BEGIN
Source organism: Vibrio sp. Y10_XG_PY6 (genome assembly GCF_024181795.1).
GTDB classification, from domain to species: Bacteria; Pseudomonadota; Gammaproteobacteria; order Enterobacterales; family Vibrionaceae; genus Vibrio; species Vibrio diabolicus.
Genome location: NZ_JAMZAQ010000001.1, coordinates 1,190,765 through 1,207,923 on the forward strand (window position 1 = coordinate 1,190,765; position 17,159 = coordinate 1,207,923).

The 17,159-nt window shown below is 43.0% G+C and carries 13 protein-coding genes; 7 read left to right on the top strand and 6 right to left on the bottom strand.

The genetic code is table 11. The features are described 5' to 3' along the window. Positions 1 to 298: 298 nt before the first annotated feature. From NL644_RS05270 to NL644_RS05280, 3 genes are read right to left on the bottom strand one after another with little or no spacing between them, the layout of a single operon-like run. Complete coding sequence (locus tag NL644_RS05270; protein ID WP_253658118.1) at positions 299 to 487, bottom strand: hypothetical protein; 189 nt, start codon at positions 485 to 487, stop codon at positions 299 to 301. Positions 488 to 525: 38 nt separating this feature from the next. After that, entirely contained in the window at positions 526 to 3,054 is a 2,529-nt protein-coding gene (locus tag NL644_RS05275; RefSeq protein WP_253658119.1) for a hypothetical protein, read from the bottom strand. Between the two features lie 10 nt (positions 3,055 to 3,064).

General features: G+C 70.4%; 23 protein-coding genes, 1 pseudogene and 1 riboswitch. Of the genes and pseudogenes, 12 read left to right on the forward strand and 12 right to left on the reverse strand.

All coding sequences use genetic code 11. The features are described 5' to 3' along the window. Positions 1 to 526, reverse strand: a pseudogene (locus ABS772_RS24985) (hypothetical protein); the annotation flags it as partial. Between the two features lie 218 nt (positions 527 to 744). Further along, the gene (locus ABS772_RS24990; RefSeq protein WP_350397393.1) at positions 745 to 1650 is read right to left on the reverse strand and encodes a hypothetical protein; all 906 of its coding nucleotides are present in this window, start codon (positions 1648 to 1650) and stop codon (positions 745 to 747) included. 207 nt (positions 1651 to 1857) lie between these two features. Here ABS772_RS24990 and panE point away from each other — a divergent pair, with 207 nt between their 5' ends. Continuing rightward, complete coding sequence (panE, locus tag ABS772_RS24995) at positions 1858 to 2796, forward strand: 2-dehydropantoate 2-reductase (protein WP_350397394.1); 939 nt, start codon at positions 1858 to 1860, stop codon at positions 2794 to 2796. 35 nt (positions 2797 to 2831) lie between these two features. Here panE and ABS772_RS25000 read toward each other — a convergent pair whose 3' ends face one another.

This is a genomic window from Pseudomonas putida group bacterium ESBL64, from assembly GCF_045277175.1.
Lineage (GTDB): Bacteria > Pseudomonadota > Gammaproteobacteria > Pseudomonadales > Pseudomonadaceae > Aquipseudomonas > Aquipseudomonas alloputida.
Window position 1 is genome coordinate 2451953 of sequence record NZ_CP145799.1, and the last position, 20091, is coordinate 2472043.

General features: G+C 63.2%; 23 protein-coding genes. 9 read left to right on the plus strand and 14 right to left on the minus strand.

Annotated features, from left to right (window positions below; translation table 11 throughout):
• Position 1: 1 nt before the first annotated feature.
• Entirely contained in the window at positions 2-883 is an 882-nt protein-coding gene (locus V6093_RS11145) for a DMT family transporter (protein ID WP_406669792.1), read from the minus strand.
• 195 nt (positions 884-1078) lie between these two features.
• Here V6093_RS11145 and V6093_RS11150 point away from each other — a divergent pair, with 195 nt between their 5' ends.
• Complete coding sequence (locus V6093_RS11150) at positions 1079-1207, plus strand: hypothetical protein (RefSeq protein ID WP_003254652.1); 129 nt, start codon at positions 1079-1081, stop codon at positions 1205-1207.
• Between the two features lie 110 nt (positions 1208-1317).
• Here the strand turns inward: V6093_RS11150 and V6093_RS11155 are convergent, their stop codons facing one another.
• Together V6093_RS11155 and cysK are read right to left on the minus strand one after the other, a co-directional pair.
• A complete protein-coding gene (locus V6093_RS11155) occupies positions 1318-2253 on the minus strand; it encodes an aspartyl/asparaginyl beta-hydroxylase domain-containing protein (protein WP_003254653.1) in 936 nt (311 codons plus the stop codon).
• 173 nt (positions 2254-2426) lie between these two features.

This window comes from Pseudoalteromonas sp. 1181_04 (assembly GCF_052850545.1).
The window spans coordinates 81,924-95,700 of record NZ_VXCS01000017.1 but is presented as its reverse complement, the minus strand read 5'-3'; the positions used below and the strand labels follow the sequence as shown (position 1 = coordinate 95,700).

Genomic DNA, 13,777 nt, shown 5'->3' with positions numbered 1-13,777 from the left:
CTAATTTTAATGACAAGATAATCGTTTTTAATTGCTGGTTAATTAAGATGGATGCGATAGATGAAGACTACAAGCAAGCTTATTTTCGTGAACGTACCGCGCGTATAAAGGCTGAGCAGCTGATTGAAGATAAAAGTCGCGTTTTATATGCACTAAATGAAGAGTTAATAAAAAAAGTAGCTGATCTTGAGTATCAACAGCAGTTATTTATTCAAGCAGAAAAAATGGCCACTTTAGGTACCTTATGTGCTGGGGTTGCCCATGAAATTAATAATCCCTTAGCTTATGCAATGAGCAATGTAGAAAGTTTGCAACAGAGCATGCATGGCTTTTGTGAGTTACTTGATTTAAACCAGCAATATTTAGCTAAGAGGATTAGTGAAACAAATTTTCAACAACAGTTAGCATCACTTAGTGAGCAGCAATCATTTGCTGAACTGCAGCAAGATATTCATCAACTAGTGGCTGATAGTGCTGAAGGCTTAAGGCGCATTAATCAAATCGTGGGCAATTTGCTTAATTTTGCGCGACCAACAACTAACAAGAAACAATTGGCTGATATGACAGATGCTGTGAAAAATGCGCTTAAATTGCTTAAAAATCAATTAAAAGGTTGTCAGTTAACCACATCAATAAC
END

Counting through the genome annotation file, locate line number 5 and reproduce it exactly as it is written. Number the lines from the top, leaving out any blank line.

The genetic code is table 11. The features are described 5' to 3' along the window. Positions 1 to 298: 298 nt before the first annotated feature. From NL644_RS05270 to NL644_RS05280, 3 genes are read right to left on the bottom strand one after another with little or no spacing between them, the layout of a single operon-like run. Complete coding sequence (locus tag NL644_RS05270; protein ID WP_253658118.1) at positions 299 to 487, bottom strand: hypothetical protein; 189 nt, start codon at positions 485 to 487, stop codon at positions 299 to 301. Positions 488 to 525: 38 nt separating this feature from the next. After that, entirely contained in the window at positions 526 to 3,054 is a 2,529-nt protein-coding gene (locus tag NL644_RS05275; RefSeq protein WP_253658119.1) for a hypothetical protein, read from the bottom strand. Between the two features lie 10 nt (positions 3,055 to 3,064).